Friday, April 6, 2012

Spring in Utah

A fascinating storm last night with lots of curiosities from the large to the small scales.  We'll start with the large scale.  First, this is an event associated with the passage of an upper-level trough that lags well behind the surface trough and leading edge of cold air at the surface.  As shown in the 0600 UTC (Midnight MDT) analysis below, the primary low-pressure system and surface trough were well downstream of northern Utah last night, as was the leading edge of the cold air at 700 mb (crest level).

At 700 mb (roughly crest level of the Wasatch Mountains), however, the wind trough (i.e., the shift in winds to northwesterly) lags well behind these features and is located just upstream of Salt Lake City.  

Consistent with the above observations, the winds at the Salt Lake City International airport were northwesterly all night last night (ignore the spurious 70 mph gust which is a reporting error).  One can see only a modest drop in temperature at around 1000 UTC as precipitation moved over the airport.  

At 11,000 feet on Mount Baldy in Little Cottonwood Canyon, however, the winds were southerly through 1000 UTC, and then shifted to westerly by 1400 UTC.  This wind shift occurred with the passage of the upper-level trough.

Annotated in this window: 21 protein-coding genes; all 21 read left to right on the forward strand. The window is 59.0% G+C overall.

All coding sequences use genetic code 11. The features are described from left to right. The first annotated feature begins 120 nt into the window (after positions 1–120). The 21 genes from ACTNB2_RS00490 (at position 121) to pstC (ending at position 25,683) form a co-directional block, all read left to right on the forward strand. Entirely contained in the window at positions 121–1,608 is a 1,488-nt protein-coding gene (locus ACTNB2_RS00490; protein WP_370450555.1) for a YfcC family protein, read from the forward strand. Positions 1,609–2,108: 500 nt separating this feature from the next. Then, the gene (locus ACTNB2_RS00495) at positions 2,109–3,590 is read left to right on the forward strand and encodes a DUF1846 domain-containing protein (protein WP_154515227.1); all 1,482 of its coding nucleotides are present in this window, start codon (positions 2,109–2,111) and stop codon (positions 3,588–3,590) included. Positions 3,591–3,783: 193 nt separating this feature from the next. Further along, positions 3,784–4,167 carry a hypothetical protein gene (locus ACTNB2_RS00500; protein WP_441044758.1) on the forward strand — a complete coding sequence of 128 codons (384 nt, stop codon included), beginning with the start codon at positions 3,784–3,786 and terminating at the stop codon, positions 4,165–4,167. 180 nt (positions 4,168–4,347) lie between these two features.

So, this is a case in which precipitation was generated while we were in shallow northwesterly flow at low levels, but experienced a trough passage at crest level.  The resulting effects on precipitation are fascinating.  As shown in the first half of the radar loop below, precipitation developed and remained fixed to the windward slope of the central Wasatch Mountains (right hand red box) ahead of the approaching large-scale precipitation shield. 

During this period, radar echos did not extend into the upper Cottonwood Canyons.  I believe this is because the northwesterly flow and upslope was very shallow.  

It was not until the trough and associated large-scale precipitation shield moved in that precipitation began in earnest in the upper Cottonwoods (Alta-Collins did not record measurable precipitation until 1300 UTC).  Once that happened, snow began to fall throughout the Cottonwoods, heavy at times.  In the latter half of the loop, after about 1200 UTC (GMT in the time stamp in the loop is equivalent to UTC), persistent, locally high radar reflectivities develop over the Cottonwoods and surrounding region.  If the obs are legit, 9" of snow has fallen at Alta-Collins from 1200-1500 UTC with .44" of SWE (about 5% water content).  

In contrast, in the box to the west, which is over the western Salt Lake Valley, persistent precipitation shadowing occurs downstream of the Oquirrh Mountains.  Note how lower radar reflectivities are generally observed in this region.  

No comments:

Post a Comment